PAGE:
Experts emphasize that it is important to expand the varieties of fish we consume, it is an important measure to protect the diversity of our oceans. There is data confirming that Americans tend to limit themselves to just four types of fish in their diet: shrimp, salmon, tuna and cod. That puts disproportionate pressure on those fish stocks and, as a result, industries often resort to most desperate and harmful fishing methods. A great recommendation to broaden our culinary horizons and thereby benefit the environment, is to buy fish with open mint and ask about the “catch of the day”. Not only will we be getting incredibly fresh fish, we will be actively promoting fairer practices.

– Capture method

It is always important to consider how fish and shellfish were grown and caught. Marine products generally fall into one of two categories: raised or caught in the wild. While fishing is praised by many as a way to save wild fish stocks, it is not always the best option. And even though wild-caught fish can mean a cleaner, healthier fish product, this is not always true either. It is worth mentioning that generally, dredging or bottom trawling fishing methods are the most damaging to marine life. This is because they essentially drag heavy nets across the ocean floor, altering the marine habitat and capturing organisms that we don’t even end up eating.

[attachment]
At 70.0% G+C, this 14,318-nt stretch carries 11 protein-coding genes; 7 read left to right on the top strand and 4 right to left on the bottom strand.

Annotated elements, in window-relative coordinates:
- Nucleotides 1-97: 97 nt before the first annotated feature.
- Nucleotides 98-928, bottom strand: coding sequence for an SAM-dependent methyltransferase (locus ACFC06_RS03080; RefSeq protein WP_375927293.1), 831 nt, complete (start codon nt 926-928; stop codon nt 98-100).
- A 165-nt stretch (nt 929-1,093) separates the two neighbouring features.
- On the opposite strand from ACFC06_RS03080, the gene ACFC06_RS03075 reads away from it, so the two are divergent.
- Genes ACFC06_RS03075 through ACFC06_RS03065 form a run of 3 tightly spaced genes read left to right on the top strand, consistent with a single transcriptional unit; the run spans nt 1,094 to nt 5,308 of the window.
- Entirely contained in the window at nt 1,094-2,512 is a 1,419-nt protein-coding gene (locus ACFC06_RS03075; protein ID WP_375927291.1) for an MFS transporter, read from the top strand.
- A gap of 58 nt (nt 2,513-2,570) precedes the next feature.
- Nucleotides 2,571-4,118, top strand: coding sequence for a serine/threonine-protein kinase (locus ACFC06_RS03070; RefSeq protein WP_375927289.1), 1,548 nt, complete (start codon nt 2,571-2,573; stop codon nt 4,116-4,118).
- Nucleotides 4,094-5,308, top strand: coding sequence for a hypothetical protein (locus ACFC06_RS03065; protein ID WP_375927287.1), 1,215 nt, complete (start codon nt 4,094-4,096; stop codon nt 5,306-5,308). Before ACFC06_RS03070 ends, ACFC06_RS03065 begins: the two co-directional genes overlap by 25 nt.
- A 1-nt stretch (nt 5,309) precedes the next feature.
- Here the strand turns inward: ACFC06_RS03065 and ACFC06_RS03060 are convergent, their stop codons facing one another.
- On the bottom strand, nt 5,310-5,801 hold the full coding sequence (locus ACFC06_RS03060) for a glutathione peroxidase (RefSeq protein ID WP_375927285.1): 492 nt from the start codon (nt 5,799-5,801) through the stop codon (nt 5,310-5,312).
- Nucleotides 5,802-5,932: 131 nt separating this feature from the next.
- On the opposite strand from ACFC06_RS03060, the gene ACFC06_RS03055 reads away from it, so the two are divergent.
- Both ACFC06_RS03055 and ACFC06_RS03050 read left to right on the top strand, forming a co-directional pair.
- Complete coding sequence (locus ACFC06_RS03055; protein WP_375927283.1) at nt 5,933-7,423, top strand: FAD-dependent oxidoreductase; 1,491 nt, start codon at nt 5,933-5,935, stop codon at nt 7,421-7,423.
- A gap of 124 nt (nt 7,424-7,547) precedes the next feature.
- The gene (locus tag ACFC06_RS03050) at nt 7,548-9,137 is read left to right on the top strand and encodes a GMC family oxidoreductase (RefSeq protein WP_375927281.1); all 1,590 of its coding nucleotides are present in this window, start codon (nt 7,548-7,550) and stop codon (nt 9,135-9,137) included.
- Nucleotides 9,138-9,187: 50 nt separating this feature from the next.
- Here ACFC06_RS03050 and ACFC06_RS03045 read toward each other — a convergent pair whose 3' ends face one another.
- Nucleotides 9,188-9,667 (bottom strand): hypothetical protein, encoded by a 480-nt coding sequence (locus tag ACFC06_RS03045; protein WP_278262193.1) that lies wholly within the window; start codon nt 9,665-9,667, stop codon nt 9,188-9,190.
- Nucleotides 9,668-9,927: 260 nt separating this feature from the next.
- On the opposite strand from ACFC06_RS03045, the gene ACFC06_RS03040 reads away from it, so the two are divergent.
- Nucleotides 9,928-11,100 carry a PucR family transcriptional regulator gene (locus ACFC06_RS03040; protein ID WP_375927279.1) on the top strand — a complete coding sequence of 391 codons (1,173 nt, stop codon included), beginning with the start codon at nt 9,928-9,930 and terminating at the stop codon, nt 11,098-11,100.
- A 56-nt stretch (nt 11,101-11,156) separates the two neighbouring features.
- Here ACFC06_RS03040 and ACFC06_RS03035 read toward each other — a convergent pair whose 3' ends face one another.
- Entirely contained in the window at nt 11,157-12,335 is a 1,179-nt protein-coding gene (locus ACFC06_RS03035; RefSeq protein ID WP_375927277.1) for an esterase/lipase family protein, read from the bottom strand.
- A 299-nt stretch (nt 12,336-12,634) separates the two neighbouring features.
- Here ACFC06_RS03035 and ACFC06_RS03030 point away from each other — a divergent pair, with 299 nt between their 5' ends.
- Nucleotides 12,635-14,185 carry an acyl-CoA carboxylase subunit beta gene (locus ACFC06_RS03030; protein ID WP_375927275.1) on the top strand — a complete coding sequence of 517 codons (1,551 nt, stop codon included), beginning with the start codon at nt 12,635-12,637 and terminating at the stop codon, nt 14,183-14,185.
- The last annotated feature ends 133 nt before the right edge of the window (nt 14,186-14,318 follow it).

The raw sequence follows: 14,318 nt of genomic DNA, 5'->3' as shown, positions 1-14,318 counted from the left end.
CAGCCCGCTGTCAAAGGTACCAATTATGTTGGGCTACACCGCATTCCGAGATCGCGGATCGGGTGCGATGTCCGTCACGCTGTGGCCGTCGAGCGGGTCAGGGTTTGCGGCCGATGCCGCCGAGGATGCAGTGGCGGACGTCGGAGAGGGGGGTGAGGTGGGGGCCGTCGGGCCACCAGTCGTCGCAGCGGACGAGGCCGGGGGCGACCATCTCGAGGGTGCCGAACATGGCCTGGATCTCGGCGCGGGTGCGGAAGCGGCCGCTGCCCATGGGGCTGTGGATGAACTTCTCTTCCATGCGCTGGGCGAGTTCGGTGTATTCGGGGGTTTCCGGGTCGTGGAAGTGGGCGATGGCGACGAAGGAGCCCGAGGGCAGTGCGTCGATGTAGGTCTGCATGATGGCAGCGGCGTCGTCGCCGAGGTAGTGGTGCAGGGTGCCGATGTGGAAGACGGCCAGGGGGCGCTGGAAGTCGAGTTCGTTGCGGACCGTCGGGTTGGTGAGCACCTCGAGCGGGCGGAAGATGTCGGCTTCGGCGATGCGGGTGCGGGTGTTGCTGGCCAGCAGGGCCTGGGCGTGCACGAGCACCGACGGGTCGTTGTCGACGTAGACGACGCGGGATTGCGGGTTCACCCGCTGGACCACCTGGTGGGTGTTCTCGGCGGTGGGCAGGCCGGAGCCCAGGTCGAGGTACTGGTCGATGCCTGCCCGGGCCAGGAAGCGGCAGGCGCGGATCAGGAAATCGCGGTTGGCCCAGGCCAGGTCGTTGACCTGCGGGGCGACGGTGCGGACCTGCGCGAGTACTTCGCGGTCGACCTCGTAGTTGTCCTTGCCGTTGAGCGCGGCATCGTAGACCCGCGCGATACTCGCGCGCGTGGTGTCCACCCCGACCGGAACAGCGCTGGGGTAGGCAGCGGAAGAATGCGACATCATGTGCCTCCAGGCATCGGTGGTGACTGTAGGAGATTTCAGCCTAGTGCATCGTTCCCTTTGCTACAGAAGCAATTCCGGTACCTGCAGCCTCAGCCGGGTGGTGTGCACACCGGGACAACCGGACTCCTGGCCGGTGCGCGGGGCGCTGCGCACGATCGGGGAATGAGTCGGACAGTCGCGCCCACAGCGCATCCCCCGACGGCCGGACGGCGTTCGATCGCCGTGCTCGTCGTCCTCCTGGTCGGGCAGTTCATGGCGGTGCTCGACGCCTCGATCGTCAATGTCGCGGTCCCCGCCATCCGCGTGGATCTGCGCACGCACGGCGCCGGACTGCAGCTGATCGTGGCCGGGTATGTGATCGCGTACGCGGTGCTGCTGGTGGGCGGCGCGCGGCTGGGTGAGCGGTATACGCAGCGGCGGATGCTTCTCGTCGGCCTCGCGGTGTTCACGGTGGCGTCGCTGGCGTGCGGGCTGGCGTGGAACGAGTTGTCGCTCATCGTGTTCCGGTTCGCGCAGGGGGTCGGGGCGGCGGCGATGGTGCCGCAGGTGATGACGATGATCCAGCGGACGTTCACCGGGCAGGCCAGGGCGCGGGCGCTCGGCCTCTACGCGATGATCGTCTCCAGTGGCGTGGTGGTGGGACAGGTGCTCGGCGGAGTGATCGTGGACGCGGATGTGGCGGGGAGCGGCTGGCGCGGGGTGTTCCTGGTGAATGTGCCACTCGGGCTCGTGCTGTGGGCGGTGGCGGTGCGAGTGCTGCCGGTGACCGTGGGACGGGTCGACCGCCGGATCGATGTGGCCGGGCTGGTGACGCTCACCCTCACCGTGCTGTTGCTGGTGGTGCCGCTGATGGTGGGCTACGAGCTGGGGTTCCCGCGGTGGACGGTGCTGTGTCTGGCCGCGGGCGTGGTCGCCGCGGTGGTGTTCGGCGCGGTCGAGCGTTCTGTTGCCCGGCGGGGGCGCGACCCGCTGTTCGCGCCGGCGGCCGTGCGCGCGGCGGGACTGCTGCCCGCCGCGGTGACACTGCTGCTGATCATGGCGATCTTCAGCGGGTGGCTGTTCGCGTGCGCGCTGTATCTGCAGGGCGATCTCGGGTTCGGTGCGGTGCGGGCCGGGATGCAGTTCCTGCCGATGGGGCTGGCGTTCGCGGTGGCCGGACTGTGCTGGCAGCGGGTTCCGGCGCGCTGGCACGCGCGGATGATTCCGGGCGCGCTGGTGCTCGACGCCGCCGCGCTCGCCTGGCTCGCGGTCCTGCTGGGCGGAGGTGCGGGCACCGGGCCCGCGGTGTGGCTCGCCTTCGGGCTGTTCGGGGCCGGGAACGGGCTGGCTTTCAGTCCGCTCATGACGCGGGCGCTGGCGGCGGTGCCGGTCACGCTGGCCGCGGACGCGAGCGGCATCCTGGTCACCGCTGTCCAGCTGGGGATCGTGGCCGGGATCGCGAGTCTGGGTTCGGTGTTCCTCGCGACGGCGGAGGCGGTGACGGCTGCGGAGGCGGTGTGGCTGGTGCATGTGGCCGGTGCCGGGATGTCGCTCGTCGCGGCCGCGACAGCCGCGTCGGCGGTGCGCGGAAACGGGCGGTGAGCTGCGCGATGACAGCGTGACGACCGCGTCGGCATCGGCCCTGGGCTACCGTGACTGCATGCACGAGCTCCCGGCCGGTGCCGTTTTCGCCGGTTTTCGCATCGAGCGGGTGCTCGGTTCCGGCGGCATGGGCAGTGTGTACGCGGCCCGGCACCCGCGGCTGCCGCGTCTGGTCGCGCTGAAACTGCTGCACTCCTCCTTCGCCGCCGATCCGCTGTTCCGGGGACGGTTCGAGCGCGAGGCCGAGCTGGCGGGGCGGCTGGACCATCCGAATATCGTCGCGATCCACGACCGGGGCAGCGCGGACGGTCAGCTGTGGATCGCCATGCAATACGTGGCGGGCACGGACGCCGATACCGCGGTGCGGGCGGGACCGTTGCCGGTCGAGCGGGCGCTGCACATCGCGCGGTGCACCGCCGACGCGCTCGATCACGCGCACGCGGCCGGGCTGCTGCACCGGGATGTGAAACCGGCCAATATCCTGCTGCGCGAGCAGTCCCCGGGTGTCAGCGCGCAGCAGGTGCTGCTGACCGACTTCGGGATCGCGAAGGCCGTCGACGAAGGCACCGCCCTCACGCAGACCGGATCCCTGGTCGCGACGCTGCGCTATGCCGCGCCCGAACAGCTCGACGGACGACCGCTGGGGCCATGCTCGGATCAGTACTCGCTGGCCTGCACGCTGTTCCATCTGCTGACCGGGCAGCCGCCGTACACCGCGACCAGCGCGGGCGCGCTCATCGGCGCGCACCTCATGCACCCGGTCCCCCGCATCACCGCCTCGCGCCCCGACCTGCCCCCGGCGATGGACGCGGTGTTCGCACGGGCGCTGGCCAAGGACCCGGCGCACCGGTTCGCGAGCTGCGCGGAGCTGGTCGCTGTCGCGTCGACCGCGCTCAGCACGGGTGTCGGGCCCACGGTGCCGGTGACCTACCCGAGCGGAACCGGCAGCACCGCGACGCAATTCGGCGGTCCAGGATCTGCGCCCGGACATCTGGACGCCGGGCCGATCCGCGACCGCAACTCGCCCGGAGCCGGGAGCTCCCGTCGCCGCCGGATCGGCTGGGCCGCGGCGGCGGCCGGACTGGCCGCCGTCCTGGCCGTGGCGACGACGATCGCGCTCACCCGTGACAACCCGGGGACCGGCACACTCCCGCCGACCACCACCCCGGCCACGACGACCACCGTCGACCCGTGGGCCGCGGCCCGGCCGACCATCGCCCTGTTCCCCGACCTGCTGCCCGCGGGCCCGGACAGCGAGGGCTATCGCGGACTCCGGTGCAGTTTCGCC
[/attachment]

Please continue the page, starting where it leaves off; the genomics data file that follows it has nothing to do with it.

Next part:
The best sustainable seafood options:

1. Anchovies

Anchovies are a type of blue fish that is normally cured and packed in oil or salt before being sold, in jars and cans. They are a sustainable variant, since they live at the bottom of the food chain; this means that They have a rapid growth cycle and repopulate quickly. Therefore, it is very important to know where they come from. Experts point out that it is convenient to avoid anchovies that are obtained from the Peruvian coast or the Southeast Pacific, since it is necessary to replace them. Instead, go for variants sourced from the Northeast Atlantic, especially if they’re certified sustainable by the Marine Stewardship Council (MSC) or another similar organization. They are very high in protein, omega-3s and immensely versatile.

AnchoviesAnchoviesAnchovies. / Photo: Pixabay

2. Arctic trout (raised)